Friday, May 9, 2008

Happy Mother's Day!

By Kevin L. Nichols

Years ago, I visited an exhibit at the Oakland Museum that featured portraits of prominent African American women throughout history. Underneath their portraits, they displayed famous quotes by these individuals. One in particular stood out in my mind, however, I cannot recall the author. The quote was, "Service is the rent we pay here on Earth." While reflecting on this, I thought of all mother's, including my own, as Mother's Day approaches, yet one mother in particular was placed indelibly on my brain. That would be Mrs. Tamara Nichols.

Tamara is the epitome of what a mother should be for her children. Not only does she put the needs of her children before her own, but she will stop at nothing to give them what they need in life. Tamara is on the board of directors for a local non-profit, on the school board at my oldest son's school, and very active in other children's related organizations designed to enhance the overall quality of their lives.

In addition to all of this, she has chosen to temporarily give up her career as a lawyer to be a stay-at-home mother. This is a very difficult task in this day and age, yet as a family, we continue to support her. Although the attached article describes how important being a "stay-at-home mother" truly is, I would like to publicly and sincerely, thank my wife for having my children on this Mother's Day. Happy Mother's Day to all mothers!

Very truly yours,

Kevin L. Nichols

If stay-at-home moms got paid, they'd make six figures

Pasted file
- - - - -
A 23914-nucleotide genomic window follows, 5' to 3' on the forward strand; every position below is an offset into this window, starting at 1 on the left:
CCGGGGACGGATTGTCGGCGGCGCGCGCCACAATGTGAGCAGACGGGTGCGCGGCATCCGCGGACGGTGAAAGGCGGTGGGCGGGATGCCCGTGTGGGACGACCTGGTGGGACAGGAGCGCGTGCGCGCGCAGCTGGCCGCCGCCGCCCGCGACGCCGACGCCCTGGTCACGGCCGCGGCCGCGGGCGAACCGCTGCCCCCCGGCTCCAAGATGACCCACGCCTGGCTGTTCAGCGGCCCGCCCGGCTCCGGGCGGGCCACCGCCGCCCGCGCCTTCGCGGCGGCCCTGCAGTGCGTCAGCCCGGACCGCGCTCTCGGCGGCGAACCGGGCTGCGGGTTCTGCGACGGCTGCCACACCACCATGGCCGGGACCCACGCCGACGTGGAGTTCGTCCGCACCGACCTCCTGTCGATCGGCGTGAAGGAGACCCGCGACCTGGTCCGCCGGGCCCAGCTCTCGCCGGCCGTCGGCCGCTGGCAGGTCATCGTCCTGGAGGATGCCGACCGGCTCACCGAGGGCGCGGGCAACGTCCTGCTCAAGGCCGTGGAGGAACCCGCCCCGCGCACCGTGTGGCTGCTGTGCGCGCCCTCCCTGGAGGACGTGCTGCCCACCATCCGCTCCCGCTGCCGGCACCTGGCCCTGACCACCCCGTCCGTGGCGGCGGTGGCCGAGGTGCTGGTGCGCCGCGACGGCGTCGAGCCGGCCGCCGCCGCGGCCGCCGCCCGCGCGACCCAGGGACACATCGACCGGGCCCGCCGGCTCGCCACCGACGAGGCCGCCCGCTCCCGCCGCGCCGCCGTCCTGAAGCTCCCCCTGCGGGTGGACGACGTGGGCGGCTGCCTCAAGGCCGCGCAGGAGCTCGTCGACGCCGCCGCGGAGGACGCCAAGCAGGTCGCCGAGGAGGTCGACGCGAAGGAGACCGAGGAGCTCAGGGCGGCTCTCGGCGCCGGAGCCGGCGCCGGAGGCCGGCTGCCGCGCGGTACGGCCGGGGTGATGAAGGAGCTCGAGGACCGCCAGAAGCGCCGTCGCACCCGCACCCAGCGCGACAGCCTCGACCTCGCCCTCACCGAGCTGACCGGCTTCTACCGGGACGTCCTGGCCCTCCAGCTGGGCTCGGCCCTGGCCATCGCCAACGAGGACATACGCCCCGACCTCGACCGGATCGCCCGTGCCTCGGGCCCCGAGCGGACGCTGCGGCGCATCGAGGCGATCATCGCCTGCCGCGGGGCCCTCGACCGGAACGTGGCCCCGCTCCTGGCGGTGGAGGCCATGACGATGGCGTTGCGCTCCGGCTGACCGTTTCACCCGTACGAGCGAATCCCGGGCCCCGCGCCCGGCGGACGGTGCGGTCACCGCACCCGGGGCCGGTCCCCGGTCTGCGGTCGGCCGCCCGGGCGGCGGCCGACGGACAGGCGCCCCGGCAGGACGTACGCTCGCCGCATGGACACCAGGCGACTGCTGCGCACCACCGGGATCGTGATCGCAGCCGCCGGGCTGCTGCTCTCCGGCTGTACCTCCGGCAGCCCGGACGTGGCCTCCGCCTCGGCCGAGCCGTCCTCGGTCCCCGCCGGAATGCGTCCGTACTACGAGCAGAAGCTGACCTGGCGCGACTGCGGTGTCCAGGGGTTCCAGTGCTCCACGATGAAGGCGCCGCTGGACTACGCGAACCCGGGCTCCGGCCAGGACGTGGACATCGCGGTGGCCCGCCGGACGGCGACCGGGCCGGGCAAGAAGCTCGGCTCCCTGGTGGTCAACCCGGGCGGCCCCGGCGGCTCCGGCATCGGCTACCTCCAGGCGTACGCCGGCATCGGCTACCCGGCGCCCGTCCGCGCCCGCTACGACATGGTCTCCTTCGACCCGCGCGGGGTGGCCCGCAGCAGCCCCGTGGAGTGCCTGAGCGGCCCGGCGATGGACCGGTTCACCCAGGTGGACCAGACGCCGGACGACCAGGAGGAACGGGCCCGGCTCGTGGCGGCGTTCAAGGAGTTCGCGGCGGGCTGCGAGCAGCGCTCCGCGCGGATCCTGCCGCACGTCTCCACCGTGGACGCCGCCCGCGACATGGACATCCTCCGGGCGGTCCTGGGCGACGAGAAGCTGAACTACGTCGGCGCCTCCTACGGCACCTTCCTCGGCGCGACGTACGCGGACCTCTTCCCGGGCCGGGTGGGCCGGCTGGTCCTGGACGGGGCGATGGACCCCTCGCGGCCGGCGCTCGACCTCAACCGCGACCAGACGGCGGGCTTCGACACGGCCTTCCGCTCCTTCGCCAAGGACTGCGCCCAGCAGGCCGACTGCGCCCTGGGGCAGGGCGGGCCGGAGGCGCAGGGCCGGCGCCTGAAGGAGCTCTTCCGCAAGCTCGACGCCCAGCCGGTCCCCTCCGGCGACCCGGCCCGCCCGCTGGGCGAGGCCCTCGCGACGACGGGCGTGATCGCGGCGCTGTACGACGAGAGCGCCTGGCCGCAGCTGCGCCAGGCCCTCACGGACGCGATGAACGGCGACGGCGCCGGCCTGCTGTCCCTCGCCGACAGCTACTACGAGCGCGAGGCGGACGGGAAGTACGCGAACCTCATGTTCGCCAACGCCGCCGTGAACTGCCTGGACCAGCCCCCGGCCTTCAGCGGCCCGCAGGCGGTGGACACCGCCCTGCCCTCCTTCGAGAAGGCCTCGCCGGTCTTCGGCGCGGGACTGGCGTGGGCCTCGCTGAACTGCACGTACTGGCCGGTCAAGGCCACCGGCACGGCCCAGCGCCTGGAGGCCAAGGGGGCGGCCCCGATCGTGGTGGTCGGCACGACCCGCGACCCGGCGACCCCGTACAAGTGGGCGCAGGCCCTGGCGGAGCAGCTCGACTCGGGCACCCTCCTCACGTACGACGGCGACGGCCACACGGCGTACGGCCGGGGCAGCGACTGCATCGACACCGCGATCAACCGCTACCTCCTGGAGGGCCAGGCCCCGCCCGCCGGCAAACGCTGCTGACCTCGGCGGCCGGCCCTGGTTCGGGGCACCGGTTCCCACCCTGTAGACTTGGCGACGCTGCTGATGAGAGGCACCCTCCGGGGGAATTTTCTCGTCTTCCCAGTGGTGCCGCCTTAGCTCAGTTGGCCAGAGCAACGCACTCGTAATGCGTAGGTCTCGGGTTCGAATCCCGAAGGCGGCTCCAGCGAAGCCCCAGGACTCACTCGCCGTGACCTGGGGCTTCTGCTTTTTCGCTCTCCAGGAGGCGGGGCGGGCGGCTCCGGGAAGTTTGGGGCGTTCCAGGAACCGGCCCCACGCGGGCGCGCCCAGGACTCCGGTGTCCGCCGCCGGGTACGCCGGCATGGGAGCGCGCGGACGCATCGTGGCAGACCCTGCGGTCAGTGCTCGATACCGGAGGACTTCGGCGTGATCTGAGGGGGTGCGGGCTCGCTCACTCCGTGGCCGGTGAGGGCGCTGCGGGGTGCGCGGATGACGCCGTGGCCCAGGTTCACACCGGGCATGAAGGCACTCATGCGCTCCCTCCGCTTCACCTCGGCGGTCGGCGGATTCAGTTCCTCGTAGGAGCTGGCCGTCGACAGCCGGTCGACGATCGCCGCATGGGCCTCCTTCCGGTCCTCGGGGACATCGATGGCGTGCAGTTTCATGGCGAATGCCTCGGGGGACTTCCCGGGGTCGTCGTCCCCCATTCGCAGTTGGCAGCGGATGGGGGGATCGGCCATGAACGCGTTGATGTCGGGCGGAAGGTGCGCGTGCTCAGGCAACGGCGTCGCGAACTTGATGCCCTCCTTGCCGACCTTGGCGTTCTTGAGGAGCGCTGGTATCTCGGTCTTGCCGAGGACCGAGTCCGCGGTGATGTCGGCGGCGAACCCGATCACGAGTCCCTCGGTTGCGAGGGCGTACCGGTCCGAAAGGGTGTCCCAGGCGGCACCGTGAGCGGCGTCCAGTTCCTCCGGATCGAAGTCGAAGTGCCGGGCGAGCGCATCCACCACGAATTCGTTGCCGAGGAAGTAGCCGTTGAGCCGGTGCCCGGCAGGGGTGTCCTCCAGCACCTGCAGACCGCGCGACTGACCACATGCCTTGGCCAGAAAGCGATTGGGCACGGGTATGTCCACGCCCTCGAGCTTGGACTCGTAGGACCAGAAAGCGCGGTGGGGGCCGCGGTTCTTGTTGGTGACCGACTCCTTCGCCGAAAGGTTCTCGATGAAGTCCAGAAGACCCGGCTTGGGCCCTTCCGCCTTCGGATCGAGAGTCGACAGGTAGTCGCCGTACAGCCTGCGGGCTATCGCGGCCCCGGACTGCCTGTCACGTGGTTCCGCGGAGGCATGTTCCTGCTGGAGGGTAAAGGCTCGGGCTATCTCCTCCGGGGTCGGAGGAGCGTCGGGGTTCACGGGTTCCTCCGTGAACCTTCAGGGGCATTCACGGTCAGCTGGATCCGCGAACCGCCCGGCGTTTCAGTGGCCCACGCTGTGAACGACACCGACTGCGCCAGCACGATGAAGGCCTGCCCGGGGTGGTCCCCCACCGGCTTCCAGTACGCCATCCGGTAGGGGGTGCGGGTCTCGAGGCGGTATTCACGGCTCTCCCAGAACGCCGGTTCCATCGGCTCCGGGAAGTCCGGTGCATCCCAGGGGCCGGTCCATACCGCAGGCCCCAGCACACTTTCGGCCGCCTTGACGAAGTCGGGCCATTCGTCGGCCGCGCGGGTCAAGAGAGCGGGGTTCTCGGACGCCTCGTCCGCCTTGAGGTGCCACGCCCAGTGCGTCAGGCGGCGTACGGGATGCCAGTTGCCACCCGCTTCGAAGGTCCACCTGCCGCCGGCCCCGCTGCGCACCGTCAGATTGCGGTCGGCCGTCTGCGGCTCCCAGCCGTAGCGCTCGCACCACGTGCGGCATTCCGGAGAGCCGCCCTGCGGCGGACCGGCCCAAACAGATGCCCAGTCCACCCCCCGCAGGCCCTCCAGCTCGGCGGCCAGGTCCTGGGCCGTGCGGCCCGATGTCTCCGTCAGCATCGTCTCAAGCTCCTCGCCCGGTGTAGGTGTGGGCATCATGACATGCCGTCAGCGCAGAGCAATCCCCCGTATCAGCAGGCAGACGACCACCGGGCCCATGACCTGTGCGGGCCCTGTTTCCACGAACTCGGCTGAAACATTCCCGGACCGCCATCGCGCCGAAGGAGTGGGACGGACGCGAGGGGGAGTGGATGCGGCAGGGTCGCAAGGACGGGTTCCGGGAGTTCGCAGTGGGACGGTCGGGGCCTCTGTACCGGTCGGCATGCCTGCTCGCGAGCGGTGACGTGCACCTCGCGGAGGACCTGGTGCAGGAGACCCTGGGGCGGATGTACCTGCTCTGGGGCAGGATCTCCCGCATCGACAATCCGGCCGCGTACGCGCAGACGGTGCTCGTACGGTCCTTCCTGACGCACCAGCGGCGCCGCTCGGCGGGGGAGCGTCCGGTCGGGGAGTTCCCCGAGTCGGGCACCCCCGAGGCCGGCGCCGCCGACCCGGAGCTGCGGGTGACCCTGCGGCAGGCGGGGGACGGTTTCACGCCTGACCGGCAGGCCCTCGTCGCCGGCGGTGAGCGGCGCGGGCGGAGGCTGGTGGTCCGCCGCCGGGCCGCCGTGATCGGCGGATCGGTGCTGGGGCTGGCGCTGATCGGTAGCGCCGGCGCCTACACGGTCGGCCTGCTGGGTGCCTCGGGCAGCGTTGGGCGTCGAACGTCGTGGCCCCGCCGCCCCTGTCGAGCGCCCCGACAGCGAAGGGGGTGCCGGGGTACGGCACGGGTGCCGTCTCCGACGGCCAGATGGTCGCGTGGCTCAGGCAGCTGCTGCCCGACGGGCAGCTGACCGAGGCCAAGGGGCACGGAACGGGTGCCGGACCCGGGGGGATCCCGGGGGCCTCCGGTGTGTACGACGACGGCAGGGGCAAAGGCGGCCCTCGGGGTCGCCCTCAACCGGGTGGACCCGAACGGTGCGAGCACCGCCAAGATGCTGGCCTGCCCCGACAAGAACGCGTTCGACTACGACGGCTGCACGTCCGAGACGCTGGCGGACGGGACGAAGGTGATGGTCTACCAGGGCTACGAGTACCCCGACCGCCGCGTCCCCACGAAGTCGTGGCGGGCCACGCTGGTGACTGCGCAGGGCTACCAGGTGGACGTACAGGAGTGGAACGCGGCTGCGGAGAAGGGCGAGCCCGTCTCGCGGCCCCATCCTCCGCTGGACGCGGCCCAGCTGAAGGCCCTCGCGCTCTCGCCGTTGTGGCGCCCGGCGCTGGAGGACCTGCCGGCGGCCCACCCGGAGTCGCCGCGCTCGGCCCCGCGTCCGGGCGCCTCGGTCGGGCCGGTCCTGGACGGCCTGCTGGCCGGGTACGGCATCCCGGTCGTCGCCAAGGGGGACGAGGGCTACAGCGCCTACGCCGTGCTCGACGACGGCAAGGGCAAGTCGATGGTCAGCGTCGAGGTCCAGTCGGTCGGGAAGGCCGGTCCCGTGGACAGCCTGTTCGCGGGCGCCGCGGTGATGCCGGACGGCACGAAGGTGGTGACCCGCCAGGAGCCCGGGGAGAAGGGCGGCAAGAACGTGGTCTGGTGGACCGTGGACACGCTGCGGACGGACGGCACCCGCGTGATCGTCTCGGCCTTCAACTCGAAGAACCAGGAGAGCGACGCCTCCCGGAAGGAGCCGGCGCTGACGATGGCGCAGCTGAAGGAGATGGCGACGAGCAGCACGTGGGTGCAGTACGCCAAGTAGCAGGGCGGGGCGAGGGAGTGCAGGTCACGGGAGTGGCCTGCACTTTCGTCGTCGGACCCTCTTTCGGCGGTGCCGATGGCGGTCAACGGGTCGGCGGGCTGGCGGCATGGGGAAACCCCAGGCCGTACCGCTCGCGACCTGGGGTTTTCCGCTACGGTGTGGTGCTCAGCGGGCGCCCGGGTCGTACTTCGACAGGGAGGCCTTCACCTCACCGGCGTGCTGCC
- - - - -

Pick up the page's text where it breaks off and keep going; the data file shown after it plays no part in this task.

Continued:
Mark Jewell, Associated Press
Friday, May 9, 2008
(05-09) 04:00 PDT Boston - --

If a stay-at-home mom could be compensated in dollars rather than personal satisfaction and unconditional love, she'd rake in a nifty sum of nearly $117,000 a year.
That's according to a pre-Mother's Day study released Thursday by Salary.com, a Waltham, Mass., firm that studies workplace compensation.
The eighth annual survey calculated a mom's market value by studying pay levels for 10 job titles with duties that a typical mom performs, ranging from housekeeper and day care center teacher to van driver, psychologist and chief executive officer.
This year, the annual salary for a stay-at-home mom would be $116,805, while a working mom who also juggles an outside job would get $68,405 for her motherly duties.
One stay-at-home mom said the six-figure salary sounds a little low.
"I think a lot of people think we sit at home and have a lot of fun and don't do a lot of work," said Samantha Russell, a Fremont, N.H., mother who left her job as a pastry chef to raise two boys, ages 2 and 4. "But they should try cleaning their house with little kids running around and messing it up right after them."
The biggest factor in a mom's theoretical salary is the amount of overtime pay she'd receive for working more than 40 hours a week.
The 18,000 moms surveyed about their typical week reported working 94.4 hours - meaning they'd be spending more than half their working hours on overtime.
Working moms reported an average 54.6-hour "mom workweek" besides the hours they spent at paying jobs.
Russell agreed that her job as a stay-at-home mom is more than full time. But she said it brings intangible benefits that she wouldn't enjoy in the workplace.
"The rewards aren't monetary, but it's a reward knowing that they're safe and happy," Russell said of her sons. "It's worth it all."

This article appeared on page A - 11 of the San Francisco Chronicle

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